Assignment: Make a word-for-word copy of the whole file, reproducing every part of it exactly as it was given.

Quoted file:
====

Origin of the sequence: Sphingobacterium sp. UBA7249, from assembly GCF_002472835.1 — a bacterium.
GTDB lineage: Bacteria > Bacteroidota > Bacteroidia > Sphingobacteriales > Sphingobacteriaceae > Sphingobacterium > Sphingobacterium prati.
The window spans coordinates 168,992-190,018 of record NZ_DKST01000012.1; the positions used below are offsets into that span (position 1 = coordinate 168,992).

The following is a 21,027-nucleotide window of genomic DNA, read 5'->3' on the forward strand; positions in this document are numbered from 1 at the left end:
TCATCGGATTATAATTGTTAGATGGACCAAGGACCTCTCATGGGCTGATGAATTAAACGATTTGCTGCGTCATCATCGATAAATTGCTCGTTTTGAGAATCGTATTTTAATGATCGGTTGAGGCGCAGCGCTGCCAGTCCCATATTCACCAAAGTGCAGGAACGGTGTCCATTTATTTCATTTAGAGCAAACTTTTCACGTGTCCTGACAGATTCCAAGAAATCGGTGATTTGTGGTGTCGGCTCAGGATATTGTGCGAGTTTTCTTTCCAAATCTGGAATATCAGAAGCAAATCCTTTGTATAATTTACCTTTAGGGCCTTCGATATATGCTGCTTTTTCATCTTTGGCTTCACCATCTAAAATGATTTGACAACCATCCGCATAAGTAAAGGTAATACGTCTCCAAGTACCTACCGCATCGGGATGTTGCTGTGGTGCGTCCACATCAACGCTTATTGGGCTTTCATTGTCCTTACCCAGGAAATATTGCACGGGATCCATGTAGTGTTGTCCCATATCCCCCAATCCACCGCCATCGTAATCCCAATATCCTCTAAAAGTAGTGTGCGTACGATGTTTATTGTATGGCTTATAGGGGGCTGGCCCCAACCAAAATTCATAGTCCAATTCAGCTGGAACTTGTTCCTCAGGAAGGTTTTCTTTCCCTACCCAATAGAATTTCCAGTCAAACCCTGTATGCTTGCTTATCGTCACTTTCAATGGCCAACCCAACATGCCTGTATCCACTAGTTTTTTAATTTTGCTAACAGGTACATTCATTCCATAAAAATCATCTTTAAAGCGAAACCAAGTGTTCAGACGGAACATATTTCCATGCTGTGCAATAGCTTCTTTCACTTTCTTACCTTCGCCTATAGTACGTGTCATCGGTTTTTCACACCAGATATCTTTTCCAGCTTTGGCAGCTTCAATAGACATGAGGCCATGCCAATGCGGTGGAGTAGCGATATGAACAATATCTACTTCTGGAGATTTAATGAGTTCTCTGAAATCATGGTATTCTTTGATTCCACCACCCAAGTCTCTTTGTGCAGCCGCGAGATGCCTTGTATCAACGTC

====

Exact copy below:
Origin of the sequence: Sphingobacterium sp. UBA7249, from assembly GCF_002472835.1 — a bacterium.
GTDB lineage: Bacteria > Bacteroidota > Bacteroidia > Sphingobacteriales > Sphingobacteriaceae > Sphingobacterium > Sphingobacterium prati.
The window spans coordinates 168,992-190,018 of record NZ_DKST01000012.1; the positions used below are offsets into that span (position 1 = coordinate 168,992).

The following is a 21,027-nucleotide window of genomic DNA, read 5'->3' on the forward strand; positions in this document are numbered from 1 at the left end:
TCATCGGATTATAATTGTTAGATGGACCAAGGACCTCTCATGGGCTGATGAATTAAACGATTTGCTGCGTCATCATCGATAAATTGCTCGTTTTGAGAATCGTATTTTAATGATCGGTTGAGGCGCAGCGCTGCCAGTCCCATATTCACCAAAGTGCAGGAACGGTGTCCATTTATTTCATTTAGAGCAAACTTTTCACGTGTCCTGACAGATTCCAAGAAATCGGTGATTTGTGGTGTCGGCTCAGGATATTGTGCGAGTTTTCTTTCCAAATCTGGAATATCAGAAGCAAATCCTTTGTATAATTTACCTTTAGGGCCTTCGATATATGCTGCTTTTTCATCTTTGGCTTCACCATCTAAAATGATTTGACAACCATCCGCATAAGTAAAGGTAATACGTCTCCAAGTACCTACCGCATCGGGATGTTGCTGTGGTGCGTCCACATCAACGCTTATTGGGCTTTCATTGTCCTTACCCAGGAAATATTGCACGGGATCCATGTAGTGTTGTCCCATATCCCCCAATCCACCGCCATCGTAATCCCAATATCCTCTAAAAGTAGTGTGCGTACGATGTTTATTGTATGGCTTATAGGGGGCTGGCCCCAACCAAAATTCATAGTCCAATTCAGCTGGAACTTGTTCCTCAGGAAGGTTTTCTTTCCCTACCCAATAGAATTTCCAGTCAAACCCTGTATGCTTGCTTATCGTCACTTTCAATGGCCAACCCAACATGCCTGTATCCACTAGTTTTTTAATTTTGCTAACAGGTACATTCATTCCATAAAAATCATCTTTAAAGCGAAACCAAGTGTTCAGACGGAACATATTTCCATGCTGTGCAATAGCTTCTTTCACTTTCTTACCTTCGCCTATAGTACGTGTCATCGGTTTTTCACACCAGATATCTTTTCCAGCTTTGGCAGCTTCAATAGACATGAGGCCATGCCAATGCGGTGGAGTAGCGATATGAACAATATCTACTTCTGGAGATTTAATGAGTTCTCTGAAATCATGGTATTCTTTGATTCCACCACCCAAGTCTCTTTGTGCAGCCGCGAGATGCCTTGTATCAACGTC